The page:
Tennessee football: Key takeaways from the Vols' 2020 recruiting class
National Signing Day certainly has changed, hasn’t it? The Early Signing Period has had a profound effect on what was for years an unofficial holiday on the 1st Wednesday in February. Now, most classes are signed before the ball has dropped in Times Square.
Tennessee, with 21 recruits, sits 14th nationally and 7th in the SEC for the Class of 2020. Jeremy Pruitt’s Vols aren’t where they need to be in terms of roster talent, and the 6 SEC teams above them are rolling in recruiting, but this class does fill most of their needs nicely.
Let’s take a look at the keys to this class, shall we?
Quarterback of the future secured
This is going to come as quite the hot take, but Tennessee’s quarterback situation is not ideal. I know, I know, this is a bold call on my part, but I’m not scared of the pressure.
Jarrett Guarantano returns for his 5th year in the program. He is what he is. A tough kid who battles but also makes a couple of head-shaking decisions in almost every game. The elite teams all have top level quarterbacks and Guarantano hasn’t proven that he will ascend to that level. Brian Maurer and J.T. Shrout each started games in 2019, but their performances were shaky. It’s possible one this spring as well.
The Vols needed help at the most important position, and feel they got it with Marietta, Ga., standout Harrison Bailey. He committed to the Vols in November 2018 and stayed true to his word despite offers from top programs like Alabama, Georgia and LSU. Bailey already is on campus as one of the Vols 4 early-enrollees. Those extra months learning the playbook and getting in the weight room could prove crucial to his development. Blessed with good size (6-5), he will likely bulk up from his 211 pounds with time in the strength and conditioning program.
The Vols would love to redshirt Bailey in 2020, but that might not be possible. Still, he’s the pro-style quarterback they’ve coveted.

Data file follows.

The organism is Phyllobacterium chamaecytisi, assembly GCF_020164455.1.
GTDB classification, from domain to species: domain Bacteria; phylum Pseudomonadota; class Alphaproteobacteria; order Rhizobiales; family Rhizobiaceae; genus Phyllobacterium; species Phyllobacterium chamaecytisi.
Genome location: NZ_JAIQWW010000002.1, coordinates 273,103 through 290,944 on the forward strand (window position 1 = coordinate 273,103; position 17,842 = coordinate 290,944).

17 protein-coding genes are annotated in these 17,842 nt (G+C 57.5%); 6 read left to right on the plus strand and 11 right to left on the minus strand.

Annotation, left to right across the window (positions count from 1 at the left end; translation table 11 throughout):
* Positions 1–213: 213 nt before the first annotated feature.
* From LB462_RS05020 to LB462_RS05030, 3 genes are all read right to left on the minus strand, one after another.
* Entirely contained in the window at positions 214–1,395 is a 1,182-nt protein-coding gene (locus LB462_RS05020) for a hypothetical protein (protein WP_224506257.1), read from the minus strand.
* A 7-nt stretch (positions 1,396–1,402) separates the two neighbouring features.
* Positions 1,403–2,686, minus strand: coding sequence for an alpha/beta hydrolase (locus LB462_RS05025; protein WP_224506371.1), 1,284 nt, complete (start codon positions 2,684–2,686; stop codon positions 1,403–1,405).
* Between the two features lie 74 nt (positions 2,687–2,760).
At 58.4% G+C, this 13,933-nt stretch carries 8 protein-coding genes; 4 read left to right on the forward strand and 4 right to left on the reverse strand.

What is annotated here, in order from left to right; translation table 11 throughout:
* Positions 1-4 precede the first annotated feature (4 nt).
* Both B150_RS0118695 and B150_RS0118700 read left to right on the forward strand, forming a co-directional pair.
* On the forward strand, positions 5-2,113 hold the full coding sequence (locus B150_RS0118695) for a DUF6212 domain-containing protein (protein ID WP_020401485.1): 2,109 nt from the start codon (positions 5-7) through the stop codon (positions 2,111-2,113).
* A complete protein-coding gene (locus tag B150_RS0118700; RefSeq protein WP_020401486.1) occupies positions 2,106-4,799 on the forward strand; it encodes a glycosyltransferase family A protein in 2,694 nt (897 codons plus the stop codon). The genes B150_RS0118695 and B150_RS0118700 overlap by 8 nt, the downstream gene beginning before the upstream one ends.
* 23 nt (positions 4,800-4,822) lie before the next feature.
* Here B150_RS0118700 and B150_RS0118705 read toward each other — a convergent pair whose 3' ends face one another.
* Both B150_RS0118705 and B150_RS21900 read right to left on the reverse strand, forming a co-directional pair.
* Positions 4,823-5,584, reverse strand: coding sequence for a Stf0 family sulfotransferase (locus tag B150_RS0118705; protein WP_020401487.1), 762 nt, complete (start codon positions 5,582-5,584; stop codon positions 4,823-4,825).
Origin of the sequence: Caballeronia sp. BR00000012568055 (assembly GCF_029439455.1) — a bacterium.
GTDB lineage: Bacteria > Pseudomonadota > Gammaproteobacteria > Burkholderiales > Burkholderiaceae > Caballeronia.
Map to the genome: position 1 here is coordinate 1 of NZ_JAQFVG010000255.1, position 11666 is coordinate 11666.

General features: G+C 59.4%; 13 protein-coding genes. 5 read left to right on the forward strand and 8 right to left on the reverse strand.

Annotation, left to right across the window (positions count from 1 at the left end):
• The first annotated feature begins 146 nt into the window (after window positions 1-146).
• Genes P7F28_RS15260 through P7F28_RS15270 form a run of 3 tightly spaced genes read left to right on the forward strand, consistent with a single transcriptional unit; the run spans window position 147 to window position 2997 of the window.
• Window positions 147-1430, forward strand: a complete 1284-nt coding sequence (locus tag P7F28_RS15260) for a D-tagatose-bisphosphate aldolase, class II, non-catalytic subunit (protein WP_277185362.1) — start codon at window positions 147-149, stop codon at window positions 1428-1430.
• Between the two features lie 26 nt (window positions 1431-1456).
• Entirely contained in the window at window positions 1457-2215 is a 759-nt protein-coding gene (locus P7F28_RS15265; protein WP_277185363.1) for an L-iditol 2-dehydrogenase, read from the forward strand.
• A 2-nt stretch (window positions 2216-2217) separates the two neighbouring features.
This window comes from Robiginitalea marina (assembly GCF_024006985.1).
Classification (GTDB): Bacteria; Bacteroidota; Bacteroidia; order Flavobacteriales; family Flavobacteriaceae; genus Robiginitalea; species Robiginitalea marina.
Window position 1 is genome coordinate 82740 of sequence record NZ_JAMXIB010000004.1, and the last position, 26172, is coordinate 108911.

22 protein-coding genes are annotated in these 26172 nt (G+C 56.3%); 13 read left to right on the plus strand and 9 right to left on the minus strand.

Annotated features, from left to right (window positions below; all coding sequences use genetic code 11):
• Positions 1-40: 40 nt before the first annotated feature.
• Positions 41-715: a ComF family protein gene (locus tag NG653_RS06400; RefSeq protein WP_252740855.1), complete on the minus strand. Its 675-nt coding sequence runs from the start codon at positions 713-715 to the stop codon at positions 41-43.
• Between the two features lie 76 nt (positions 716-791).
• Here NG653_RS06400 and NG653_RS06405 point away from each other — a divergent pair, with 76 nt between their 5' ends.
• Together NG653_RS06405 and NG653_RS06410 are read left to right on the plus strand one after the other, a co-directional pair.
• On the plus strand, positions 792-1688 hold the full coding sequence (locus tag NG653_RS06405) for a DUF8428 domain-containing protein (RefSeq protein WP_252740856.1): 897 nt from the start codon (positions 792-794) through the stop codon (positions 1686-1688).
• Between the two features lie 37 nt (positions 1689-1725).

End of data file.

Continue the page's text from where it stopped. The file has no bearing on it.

Secured the borders
High school football in Tennessee isn’t at the Texas or Florida level, but it has improved a great deal over the past decade. The programs they are competing against have taken notice. The 2 areas with the most talent are in Memphis and Nashville, which produce top FBS talent every year.
In the Class of 2019, the Vols only secured 2 of the top 15 recruits in the state. There was certainly more of an emphasis on recruiting within the state this cycle. That hard work paid off with 6 of the top 10 high school prospects choosing to stay in-state. That list includes 3 of the top 4 from Tennessee: No. 1 (safety Keshawn Lawrence of Nashville) No. 2 (defensive tackle Omari Thomas of Memphis) and No. 4 (Tyler Baron, a defensive end from Knoxville Catholic).
In all, 10 of the Vols’ 21 signees are from Tennessee. We’ll see if they can maintain this level of success in the future.
Wide receiver help
Tennessee must replace 2 of its best players in senior wide receivers Marquez Callaway and Jauan Jennings. Josh Palmer is the top returning receiver with 34 catches last season. Otherwise that room lacks experience. There isn’t another receiver who had more than 4 catches in 2019.
In this class, the Vols welcome 4-star WRs Jimmy Calloway and Jalin Hyatt. They also have 3-star athlete Jimmy Holiday, who wants to play quarterback but likely ends up at receiver. Hyatt and Holiday in particular each run blazing sub-4.4 40s. Callaway and Jennings will not be easy to replace, but the Vols have made some necessary moves to start that process.
Cade Mays comes home
Should the transfer of former Georgia offensive lineman Cade Mays count in the keys to the Class of 2020 since … you know, he technically isn’t part of that class? Well, that’s for historians to decide, so I’ll just present the information anyway.
That said, Mays was an East Tennessee native, a long-time commitment and a Vol legacy, but he decommitted shortly before Butch Jones was fired in November 2017. Mays chose Georgia and became a constant presence on the Bulldogs’ offensive line. He played each position and started 11 games in 2019. Mays (and his lawyer) are confident that he won’t have to sit out a year and will be suiting up for the Vols in September.
Mays didn’t chose the Vols in late 2017 because the program was a complete mess. His transfer is a sign that the Vols finally appear to be moving in the right direction.